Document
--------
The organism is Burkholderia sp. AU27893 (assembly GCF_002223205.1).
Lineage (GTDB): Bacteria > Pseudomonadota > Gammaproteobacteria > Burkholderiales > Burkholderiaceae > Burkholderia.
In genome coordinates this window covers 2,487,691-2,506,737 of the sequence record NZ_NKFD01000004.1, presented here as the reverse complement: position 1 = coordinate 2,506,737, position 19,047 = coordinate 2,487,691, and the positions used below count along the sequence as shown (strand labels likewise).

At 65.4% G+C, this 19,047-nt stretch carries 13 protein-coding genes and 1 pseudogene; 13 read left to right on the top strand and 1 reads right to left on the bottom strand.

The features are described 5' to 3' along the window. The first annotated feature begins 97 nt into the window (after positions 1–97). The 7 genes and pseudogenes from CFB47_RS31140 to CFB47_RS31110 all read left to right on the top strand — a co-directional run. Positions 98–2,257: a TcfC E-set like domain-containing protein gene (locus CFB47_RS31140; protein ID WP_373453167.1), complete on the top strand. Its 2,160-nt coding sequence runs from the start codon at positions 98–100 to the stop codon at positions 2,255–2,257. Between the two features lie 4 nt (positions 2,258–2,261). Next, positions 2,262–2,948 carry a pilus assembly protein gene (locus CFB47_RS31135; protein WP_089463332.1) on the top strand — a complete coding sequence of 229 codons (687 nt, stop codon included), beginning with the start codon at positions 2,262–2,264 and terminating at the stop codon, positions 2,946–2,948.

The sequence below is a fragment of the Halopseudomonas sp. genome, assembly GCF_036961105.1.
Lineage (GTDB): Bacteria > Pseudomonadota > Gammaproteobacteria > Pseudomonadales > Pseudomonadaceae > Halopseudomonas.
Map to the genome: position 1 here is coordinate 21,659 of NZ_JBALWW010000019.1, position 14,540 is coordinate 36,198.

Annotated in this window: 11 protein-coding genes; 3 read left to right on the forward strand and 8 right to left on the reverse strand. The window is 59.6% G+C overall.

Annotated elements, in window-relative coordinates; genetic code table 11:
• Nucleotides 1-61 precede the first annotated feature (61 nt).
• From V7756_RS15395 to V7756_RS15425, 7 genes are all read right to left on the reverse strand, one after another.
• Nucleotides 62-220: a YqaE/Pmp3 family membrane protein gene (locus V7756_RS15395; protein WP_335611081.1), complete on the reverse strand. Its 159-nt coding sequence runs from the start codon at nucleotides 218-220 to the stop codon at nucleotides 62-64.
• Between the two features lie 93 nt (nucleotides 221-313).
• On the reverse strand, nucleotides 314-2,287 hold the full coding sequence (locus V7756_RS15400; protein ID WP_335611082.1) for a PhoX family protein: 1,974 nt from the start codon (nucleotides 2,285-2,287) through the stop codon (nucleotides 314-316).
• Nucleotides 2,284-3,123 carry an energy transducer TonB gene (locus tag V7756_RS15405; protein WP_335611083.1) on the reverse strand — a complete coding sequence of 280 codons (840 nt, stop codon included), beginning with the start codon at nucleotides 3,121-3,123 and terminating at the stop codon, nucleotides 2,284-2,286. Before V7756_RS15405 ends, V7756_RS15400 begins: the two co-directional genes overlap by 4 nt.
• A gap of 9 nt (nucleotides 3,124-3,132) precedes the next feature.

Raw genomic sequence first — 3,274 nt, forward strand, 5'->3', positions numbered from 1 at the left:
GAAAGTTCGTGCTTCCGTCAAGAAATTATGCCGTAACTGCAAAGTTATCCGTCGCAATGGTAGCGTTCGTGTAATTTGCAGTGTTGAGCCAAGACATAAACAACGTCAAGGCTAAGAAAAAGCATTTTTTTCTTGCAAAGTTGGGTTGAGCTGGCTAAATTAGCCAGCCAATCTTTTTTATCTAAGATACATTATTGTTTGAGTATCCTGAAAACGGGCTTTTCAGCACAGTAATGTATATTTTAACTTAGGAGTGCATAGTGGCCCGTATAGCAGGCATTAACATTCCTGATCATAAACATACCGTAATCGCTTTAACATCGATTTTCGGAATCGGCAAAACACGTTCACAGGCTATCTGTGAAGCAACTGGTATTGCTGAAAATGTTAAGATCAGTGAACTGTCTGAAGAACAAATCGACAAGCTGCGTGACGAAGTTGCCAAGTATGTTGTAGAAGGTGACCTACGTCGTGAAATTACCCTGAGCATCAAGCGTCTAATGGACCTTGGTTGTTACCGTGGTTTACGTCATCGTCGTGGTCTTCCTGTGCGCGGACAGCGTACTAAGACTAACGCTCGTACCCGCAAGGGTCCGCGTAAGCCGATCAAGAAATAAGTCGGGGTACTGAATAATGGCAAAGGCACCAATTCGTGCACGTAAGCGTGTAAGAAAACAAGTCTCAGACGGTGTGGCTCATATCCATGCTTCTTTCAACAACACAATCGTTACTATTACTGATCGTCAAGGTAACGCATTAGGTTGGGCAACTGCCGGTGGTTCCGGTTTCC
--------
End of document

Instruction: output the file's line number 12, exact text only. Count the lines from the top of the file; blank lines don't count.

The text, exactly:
• From V7756_RS15395 to V7756_RS15425, 7 genes are all read right to left on the reverse strand, one after another.